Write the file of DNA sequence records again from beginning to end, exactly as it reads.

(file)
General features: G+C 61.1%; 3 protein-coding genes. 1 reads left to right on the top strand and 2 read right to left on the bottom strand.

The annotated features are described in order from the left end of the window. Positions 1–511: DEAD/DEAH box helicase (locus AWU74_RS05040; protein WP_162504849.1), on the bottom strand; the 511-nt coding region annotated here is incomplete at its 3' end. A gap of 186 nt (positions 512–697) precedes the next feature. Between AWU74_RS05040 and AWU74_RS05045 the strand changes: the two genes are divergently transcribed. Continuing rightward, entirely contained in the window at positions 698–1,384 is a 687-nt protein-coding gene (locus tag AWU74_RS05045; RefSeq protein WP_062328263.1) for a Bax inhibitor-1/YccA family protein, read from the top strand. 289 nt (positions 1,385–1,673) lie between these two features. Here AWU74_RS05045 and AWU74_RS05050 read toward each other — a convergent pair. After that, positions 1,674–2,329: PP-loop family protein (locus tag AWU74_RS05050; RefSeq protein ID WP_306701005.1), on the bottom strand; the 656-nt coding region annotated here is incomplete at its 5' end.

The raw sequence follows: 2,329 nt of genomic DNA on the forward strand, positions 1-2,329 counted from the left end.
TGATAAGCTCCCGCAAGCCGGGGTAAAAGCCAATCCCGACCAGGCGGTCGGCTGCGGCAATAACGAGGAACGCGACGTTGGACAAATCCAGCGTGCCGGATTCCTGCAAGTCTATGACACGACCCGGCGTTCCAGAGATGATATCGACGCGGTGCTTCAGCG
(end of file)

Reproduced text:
General features: G+C 61.1%; 3 protein-coding genes. 1 reads left to right on the top strand and 2 read right to left on the bottom strand.

The annotated features are described in order from the left end of the window. Positions 1–511: DEAD/DEAH box helicase (locus AWU74_RS05040; protein WP_162504849.1), on the bottom strand; the 511-nt coding region annotated here is incomplete at its 3' end. A gap of 186 nt (positions 512–697) precedes the next feature. Between AWU74_RS05040 and AWU74_RS05045 the strand changes: the two genes are divergently transcribed. Continuing rightward, entirely contained in the window at positions 698–1,384 is a 687-nt protein-coding gene (locus tag AWU74_RS05045; RefSeq protein WP_062328263.1) for a Bax inhibitor-1/YccA family protein, read from the top strand. 289 nt (positions 1,385–1,673) lie between these two features. Here AWU74_RS05045 and AWU74_RS05050 read toward each other — a convergent pair. After that, positions 1,674–2,329: PP-loop family protein (locus tag AWU74_RS05050; RefSeq protein ID WP_306701005.1), on the bottom strand; the 656-nt coding region annotated here is incomplete at its 5' end.

The raw sequence follows: 2,329 nt of genomic DNA on the forward strand, positions 1-2,329 counted from the left end.
TGATAAGCTCCCGCAAGCCGGGGTAAAAGCCAATCCCGACCAGGCGGTCGGCTGCGGCAATAACGAGGAACGCGACGTTGGACAAATCCAGCGTGCCGGATTCCTGCAAGTCTATGACACGACCCGGCGTTCCAGAGATGATATCGACGCGGTGCTTCAGCG